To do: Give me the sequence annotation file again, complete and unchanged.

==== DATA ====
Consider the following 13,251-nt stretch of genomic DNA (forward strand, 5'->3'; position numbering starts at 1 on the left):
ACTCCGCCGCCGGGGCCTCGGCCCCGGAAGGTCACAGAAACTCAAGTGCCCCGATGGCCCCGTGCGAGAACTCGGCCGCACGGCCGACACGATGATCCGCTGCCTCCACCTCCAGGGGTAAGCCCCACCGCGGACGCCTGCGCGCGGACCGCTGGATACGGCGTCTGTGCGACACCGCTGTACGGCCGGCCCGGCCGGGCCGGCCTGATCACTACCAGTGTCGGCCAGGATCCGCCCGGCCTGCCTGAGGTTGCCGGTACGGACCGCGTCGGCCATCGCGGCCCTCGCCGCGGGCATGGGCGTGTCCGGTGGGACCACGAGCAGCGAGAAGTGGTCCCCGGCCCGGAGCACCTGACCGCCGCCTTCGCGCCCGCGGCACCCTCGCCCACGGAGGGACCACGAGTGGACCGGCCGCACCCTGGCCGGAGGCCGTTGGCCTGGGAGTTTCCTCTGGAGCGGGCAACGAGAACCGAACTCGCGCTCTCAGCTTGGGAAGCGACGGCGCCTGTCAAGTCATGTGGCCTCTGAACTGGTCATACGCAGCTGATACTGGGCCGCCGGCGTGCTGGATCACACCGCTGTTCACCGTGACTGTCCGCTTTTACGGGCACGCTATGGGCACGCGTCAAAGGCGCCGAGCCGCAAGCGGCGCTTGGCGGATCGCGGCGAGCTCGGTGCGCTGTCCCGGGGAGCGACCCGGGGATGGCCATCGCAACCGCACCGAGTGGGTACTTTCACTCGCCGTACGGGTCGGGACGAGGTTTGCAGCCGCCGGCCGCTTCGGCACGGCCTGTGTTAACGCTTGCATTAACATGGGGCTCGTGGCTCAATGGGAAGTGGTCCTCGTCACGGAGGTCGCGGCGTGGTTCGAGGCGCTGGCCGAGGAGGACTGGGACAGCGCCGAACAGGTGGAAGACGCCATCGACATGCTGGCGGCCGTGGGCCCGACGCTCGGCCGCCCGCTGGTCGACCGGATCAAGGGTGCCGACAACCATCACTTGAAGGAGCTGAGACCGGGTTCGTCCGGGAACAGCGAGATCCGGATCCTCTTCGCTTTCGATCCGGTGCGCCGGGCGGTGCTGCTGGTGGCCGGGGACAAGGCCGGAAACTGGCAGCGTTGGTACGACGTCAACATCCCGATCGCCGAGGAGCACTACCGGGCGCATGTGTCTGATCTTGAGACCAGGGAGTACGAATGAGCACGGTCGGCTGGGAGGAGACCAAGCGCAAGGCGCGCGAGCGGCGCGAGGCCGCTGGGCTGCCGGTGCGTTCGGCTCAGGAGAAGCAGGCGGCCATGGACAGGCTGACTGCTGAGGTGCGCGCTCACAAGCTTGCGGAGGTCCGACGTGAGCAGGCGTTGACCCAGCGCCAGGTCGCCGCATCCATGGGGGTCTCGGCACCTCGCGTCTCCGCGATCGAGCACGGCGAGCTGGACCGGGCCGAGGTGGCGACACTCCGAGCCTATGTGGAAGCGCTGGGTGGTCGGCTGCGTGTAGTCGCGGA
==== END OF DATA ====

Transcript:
Consider the following 13,251-nt stretch of genomic DNA (forward strand, 5'->3'; position numbering starts at 1 on the left):
ACTCCGCCGCCGGGGCCTCGGCCCCGGAAGGTCACAGAAACTCAAGTGCCCCGATGGCCCCGTGCGAGAACTCGGCCGCACGGCCGACACGATGATCCGCTGCCTCCACCTCCAGGGGTAAGCCCCACCGCGGACGCCTGCGCGCGGACCGCTGGATACGGCGTCTGTGCGACACCGCTGTACGGCCGGCCCGGCCGGGCCGGCCTGATCACTACCAGTGTCGGCCAGGATCCGCCCGGCCTGCCTGAGGTTGCCGGTACGGACCGCGTCGGCCATCGCGGCCCTCGCCGCGGGCATGGGCGTGTCCGGTGGGACCACGAGCAGCGAGAAGTGGTCCCCGGCCCGGAGCACCTGACCGCCGCCTTCGCGCCCGCGGCACCCTCGCCCACGGAGGGACCACGAGTGGACCGGCCGCACCCTGGCCGGAGGCCGTTGGCCTGGGAGTTTCCTCTGGAGCGGGCAACGAGAACCGAACTCGCGCTCTCAGCTTGGGAAGCGACGGCGCCTGTCAAGTCATGTGGCCTCTGAACTGGTCATACGCAGCTGATACTGGGCCGCCGGCGTGCTGGATCACACCGCTGTTCACCGTGACTGTCCGCTTTTACGGGCACGCTATGGGCACGCGTCAAAGGCGCCGAGCCGCAAGCGGCGCTTGGCGGATCGCGGCGAGCTCGGTGCGCTGTCCCGGGGAGCGACCCGGGGATGGCCATCGCAACCGCACCGAGTGGGTACTTTCACTCGCCGTACGGGTCGGGACGAGGTTTGCAGCCGCCGGCCGCTTCGGCACGGCCTGTGTTAACGCTTGCATTAACATGGGGCTCGTGGCTCAATGGGAAGTGGTCCTCGTCACGGAGGTCGCGGCGTGGTTCGAGGCGCTGGCCGAGGAGGACTGGGACAGCGCCGAACAGGTGGAAGACGCCATCGACATGCTGGCGGCCGTGGGCCCGACGCTCGGCCGCCCGCTGGTCGACCGGATCAAGGGTGCCGACAACCATCACTTGAAGGAGCTGAGACCGGGTTCGTCCGGGAACAGCGAGATCCGGATCCTCTTCGCTTTCGATCCGGTGCGCCGGGCGGTGCTGCTGGTGGCCGGGGACAAGGCCGGAAACTGGCAGCGTTGGTACGACGTCAACATCCCGATCGCCGAGGAGCACTACCGGGCGCATGTGTCTGATCTTGAGACCAGGGAGTACGAATGAGCACGGTCGGCTGGGAGGAGACCAAGCGCAAGGCGCGCGAGCGGCGCGAGGCCGCTGGGCTGCCGGTGCGTTCGGCTCAGGAGAAGCAGGCGGCCATGGACAGGCTGACTGCTGAGGTGCGCGCTCACAAGCTTGCGGAGGTCCGACGTGAGCAGGCGTTGACCCAGCGCCAGGTCGCCGCATCCATGGGGGTCTCGGCACCTCGCGTCTCCGCGATCGAGCACGGCGAGCTGGACCGGGCCGAGGTGGCGACACTCCGAGCCTATGTGGAAGCGCTGGGTGGTCGGCTGCGTGTAGTCGCGGA